These studies, as a whole, indicate that reading strategies and alexia characteristics are affected by the idiosyncrasies of the individual reading systems (58).
Some special forms of alexia. Alexia has been reported in blind people for Braille reading following bilateral (51) or right-sided occipital damage (83). Therefore, in blind people, reading Braille depends at least in part on occipital lobe activity. The right occipital area, in particular, seems to play a major role in reading Braille; however, paralexias for Braille reading have also been observed in cases of right parietal pathology (80). Braille alexia might be interpreted as a tactile agnosia (67). Kinesthetic alexia (inability to read following the letter with the fingers) with preserved visual reading has been associated with left parietal damage (56).
There are a few reports of alexia in languages reading from right to left, such as Hebrew (46).
In general, some recovery in reading ability is expected in alexic patients. The severity of alexia and the pattern of recovery can vary. Recovery may depend on the size of the lesion and the etiology of the damage. Additional factors influencing recovery include age and handedness. Alexia associated with global aphasia usually has a poor prognosis. In occipital alexia, reading ability improvement parallels the recovery in visuoperceptual abilities. Recovery in parietal-temporal alexia and frontal alexia is variable, but at least some recovery is expected. Improvement in spatial abilities and diminishing of hemineglect result in superior ability to read in cases of spatial alexia associated with right hemisphere pathology. In a study, 22% of stroke patients with alexia, agraphia, acalculia, or combinations fully recovered 24 months later (126). The main factors influencing recovery were initial severity of reading, writing, and calculation impairment; age; neglect; and level of education.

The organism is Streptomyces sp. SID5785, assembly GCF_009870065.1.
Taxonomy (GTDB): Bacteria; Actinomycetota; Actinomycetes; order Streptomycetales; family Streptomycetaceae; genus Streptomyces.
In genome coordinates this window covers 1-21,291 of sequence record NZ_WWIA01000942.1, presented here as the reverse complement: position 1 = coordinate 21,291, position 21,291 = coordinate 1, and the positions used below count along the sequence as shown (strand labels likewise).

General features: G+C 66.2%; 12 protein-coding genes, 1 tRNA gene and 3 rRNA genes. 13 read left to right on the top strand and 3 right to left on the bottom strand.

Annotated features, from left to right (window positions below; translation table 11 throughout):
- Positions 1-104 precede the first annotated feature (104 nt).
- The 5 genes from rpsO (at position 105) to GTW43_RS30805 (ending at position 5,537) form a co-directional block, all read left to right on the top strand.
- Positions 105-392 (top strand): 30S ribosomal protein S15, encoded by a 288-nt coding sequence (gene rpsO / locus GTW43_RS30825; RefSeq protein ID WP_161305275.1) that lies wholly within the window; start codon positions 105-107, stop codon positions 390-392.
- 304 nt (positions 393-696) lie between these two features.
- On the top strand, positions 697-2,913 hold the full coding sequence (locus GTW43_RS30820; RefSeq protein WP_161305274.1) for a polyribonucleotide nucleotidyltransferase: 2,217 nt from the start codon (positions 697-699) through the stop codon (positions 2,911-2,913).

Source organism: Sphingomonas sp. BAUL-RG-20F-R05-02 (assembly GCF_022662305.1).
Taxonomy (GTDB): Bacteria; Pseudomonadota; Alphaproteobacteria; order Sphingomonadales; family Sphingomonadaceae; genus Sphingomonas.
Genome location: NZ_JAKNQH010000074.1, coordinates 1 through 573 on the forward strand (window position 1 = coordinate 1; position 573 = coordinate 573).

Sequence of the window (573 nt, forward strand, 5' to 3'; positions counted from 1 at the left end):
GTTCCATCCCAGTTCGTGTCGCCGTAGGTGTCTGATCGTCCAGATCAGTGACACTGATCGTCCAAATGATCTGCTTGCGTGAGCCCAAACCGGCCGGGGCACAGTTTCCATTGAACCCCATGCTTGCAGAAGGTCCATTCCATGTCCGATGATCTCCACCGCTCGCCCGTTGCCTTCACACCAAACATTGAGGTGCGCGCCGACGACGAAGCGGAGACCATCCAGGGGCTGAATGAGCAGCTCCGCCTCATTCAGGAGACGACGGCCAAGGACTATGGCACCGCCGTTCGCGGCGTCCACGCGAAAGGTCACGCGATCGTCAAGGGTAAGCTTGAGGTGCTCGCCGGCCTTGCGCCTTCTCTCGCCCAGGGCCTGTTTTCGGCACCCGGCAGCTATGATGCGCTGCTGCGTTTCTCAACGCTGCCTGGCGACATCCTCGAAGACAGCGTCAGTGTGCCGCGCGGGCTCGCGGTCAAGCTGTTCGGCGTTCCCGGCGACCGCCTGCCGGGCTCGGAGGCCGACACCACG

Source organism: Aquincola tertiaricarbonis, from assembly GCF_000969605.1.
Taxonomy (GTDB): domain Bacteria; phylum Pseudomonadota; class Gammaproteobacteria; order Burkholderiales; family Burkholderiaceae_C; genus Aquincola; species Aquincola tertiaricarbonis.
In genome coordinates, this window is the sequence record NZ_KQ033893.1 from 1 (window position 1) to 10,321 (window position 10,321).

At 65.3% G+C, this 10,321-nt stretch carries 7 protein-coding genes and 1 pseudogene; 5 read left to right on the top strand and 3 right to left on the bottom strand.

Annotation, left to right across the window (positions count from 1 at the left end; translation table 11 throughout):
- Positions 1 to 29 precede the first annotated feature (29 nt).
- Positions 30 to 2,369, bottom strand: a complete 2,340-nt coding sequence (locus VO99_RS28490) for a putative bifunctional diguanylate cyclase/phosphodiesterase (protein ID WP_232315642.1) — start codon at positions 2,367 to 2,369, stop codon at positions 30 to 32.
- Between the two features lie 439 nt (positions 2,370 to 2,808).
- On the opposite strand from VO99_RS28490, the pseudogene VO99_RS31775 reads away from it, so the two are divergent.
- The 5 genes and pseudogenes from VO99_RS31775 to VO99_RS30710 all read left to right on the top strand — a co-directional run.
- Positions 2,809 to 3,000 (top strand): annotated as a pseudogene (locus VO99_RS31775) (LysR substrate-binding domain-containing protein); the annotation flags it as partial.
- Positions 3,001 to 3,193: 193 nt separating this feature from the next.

The patient, a 23-year-old man, had a medical history that was unremarkable prior to a serious car accident. The patient sustained multiple fractures, but without loss of consciousness or cognitive deficits. Subsequently the patient experienced a fat embolism, probably due to the multiple fractures, which occluded the posterior cerebral arteries. This initially resulted in cortical blindness. Sometime later, the patient was diagnosed with Balint syndrome, as evidenced by ocular apraxia, optic ataxia, and simultanagnosia. The patient remained hospitalized for several months. Twelve months after the occlusion, brain scans indicated significant parietal-occipital atrophy. At this point, he was oriented to person, place, and time. Speech was abundant and contained no articulatory, grammatical, or prosodic errors and no deficits in comprehension within conversational language. The patient recognized handwritten as well as palpated letters. However, occasionally when reading letters, he read just a fragment of the letter (eg, "m" was read as "n"). He also recognized words spelled aloud by the examiner and could spell words aloud himself, but he failed to read any word. A letter-by-letter reading was evident, sometimes resulting in deducing the correct word (eg, "cat" is read as "This is a C, and this is an A, and I think this is a T. Oh! It has to be ‘cat’"). The patient was able to write spontaneously as well as from dictation but was unable to copy words or phrases. Given his visuoperceptual difficulties, the distribution of his writing was erratic. In general, his spontaneous writing was found to be well preserved, but his copying was deficient, and on occasions, impossible. He also could not locate a point in the center of a circle and had severe difficulty with visual integration. In attempting to describe a complicated figure, he could only describe individual details and was unable to recognize the integration of the figure (simultanagnosia). He also presented significant difficulties in identifying photographs of famous people.
During the following 18 months, the patient attended a rehabilitation program 2 hours a week. This time was significantly devoted to presenting exercises that the patient should continue practicing at home. Exercises included:
• Visually following objects moved by an examiner.
• Reading of words by following the index finger and saying all the letters out loud.
• Visuokinetic functioning. Letters were shown to the patient, and the patient reproduced them in the air with the index finger, followed by saying the name of the letter. When following the words with the index finger, he simultaneously performed the movements of writing the words.